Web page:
Luke was diagnosed with leukemia (AML) on October 2, 2007, a few weeks before his 7th birthday. Over several months, Luke faced chemo, radiation, and two bone marrow transplants.
Luke lost his fight to cancer May 6, 2010. We miss him deeply every day. Our comfort and hope is in knowing that Luke is safe and happy in heaven. He's laughing, playing, and joking around with loved ones, and face-to-face with his loving Creator. And one day, we will be with him again. I love you more, Lukey!
"Here is what I am commanding you to do. Be strong and brave. Do not be terrified. Do not lose hope. I am the Lord your God. I will be with you everywhere you go."
Luke wrote this for his second grade class in March 09. It seems like an appropriate introduction, since it shows how he views this fight against cancer:
Hi. My name is Luke, and my life so far has been an adventure.
I was born November 28, 2000 -- that makes me 8 ¼ years old. I was born in Vancouver, but we moved to our home in Battle Ground when I was 5 years old. My brother Jake is my best friend. I also have a little sister named Tori. My dad is the principal of the middle school and the high school at King’s Way. My mom is the best mom in the world (at least to me). We go to Hockinson Community Church, where my Papa is the pastor and my cousins are there.
Last year, I had leukemia. Leukemia is a kind of cancer that goes in your blood. I had to spend most of my 1st grade living at Doernbecher Children’s Hospital. Even though I was sick, I had fun there. They had video games and a playroom. They even had a fridge where our family could put our food.
I got a Wii when we were there, and we hooked it up to the TV in my room. We played it for a long time. My family called me the “Spare King” on the Wii bowling game. I played Wii baseball against one of the doctors. There was a nurse’s assistant named Kathy who used to tickle me. I would tease her by taking pictures of her. People sure do a good job at Doernbecher!
When I was at Doernbecher, I met a kid named Austin who had the same leukemia as me. Austin and my brother Jake and I became good friends. We would have a ton of Nerf gun fights in the hallways at night. Austin did not make it through cancer. At least he is with God right now!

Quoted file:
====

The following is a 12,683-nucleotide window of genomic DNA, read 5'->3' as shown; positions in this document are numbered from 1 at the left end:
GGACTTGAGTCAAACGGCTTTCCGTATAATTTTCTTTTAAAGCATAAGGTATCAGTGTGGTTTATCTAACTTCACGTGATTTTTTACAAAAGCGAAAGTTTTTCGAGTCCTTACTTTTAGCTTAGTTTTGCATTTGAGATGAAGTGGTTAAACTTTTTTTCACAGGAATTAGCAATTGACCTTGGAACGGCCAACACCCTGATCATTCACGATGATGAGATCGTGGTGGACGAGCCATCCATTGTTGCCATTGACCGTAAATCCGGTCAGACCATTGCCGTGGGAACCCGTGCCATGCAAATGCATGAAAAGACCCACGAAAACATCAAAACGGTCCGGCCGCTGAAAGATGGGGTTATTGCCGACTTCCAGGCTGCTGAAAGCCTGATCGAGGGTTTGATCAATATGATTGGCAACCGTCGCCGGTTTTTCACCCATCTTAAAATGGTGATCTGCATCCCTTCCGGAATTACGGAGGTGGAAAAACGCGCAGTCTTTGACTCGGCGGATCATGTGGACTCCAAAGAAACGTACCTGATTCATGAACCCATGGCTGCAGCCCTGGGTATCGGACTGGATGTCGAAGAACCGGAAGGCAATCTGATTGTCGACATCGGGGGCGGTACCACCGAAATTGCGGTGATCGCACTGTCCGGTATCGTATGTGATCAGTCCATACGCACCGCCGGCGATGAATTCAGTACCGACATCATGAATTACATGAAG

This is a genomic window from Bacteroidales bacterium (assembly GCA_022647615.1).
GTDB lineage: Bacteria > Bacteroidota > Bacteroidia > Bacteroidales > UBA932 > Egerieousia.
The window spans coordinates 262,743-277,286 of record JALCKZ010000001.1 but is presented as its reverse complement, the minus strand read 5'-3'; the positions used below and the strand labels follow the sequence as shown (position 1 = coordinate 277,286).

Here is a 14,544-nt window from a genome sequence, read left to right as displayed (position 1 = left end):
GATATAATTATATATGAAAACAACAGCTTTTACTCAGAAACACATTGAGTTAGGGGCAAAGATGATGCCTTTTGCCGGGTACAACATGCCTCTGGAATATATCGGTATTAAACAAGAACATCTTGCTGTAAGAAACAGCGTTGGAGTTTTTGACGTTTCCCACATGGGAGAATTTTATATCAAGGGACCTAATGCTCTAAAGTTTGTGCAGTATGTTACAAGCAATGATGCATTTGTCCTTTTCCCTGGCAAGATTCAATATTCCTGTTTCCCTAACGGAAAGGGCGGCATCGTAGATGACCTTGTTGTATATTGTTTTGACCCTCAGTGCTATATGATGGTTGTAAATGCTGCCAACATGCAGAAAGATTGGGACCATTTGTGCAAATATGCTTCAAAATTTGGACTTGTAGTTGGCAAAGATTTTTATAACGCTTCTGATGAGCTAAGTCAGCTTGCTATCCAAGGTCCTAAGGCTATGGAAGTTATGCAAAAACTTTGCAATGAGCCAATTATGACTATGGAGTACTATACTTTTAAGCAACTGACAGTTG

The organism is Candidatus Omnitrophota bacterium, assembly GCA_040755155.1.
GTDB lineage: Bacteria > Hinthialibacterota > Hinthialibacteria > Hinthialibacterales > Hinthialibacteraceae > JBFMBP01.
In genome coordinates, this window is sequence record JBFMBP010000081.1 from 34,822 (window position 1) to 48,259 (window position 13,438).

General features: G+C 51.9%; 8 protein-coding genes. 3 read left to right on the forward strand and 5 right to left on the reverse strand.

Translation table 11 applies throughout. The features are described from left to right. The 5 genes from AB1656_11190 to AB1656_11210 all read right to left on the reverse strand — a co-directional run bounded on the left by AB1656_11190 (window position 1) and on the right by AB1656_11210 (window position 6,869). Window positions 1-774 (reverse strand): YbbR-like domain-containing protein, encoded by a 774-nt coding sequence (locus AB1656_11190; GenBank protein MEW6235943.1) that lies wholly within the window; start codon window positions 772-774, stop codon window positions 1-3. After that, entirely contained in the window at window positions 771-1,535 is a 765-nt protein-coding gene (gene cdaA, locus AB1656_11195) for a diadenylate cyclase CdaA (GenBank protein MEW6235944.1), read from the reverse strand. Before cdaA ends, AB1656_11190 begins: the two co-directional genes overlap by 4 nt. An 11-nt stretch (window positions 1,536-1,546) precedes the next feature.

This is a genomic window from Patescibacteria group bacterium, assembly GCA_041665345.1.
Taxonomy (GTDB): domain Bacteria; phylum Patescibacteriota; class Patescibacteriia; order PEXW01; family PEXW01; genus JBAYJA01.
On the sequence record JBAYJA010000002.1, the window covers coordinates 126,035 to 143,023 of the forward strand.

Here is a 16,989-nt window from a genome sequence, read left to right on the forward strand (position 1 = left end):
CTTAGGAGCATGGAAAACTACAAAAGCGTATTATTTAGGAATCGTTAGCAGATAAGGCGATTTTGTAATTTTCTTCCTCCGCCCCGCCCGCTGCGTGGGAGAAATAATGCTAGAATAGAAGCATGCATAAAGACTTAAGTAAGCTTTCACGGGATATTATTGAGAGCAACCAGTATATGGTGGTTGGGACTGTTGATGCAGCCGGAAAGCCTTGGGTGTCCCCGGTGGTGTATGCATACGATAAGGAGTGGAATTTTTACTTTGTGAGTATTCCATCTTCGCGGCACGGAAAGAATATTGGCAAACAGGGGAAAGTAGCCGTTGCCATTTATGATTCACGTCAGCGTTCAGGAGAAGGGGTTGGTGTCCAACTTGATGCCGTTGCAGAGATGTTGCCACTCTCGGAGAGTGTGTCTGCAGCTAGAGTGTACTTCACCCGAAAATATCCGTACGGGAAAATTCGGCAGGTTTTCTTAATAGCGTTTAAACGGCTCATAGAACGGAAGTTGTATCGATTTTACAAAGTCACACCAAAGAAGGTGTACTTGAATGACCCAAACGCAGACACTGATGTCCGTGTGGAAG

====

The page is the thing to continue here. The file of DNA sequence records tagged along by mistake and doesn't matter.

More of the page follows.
Last summer my family and I got to go to a place called the Caring Cabin. The Caring Cabin was a cool place next to a little lake, and close to the beach. I had a blast, and so did my cousins! After that I got to do a “Make A Wish.” I chose to go to San Diego. When we were in San Diego, we got to go swimming at the hotel. We went to Lego Land, Sea World, and (last but not least) the San Diego Zoo. It was an awesome summer! I can’t wait until this summer.
I’m glad God made me. He is very important to me. There would be no love without God. I know that Jesus died on the cross to take away my sins because He loved me so much. When I was sick with leukemia, I wouldn’t have made it without God. It wasn’t just the medicine; it was God. He has plenty more plans for me!
Happy New Year
Jan 1, 2012 7:31pm
As we look back on 2011, we are thankful that the Lord has been faithful through good times and hard times. There’s no getting around the fact that life without Luke is very difficult and painful. We never stop missing him. We will never get used to it or get over it. Just when any of us think that our days are getting easier, those feelings come back like a crashing, suffocating wave. This is not to say that we live each day depressed and gloomy, but we do live a shorter distance between laughter and tears. Any of you who have experienced significant loss know what I’m trying to express. There is a bundle of loss that we carry, and the trick is learning to carry it in a way that we can still function and live with purpose. Quite simply, we just can’t do that without God carrying us.
So, I begin with “Happy New Year”, and then I hit you with that morsel of joy. (Have you ever seen the old “Debby Downer” sketches on Saturday Night Live? Cue the sad trumpet: “Wah Waaaah”) Well, the thing that we’ve come to learn is that this is just how grief works. It’s not a straight line from loss to restoration. You don’t measure recovery in days or chart progress in clear steps and stages. Grief is messy business.
I don’t share this in order that anyone feel sorry for us. We have more than enough of that. I share this in order to attempt a proper answer of the sincere question: “How are you doing?” (a question I truly appreciate) I have answered this question various ways, from the safe answer (“pretty good”), to the sarcastic “fantastic!”, to the more honest “I don’t really know”. A thoughtful question deserves a thoughtful answer.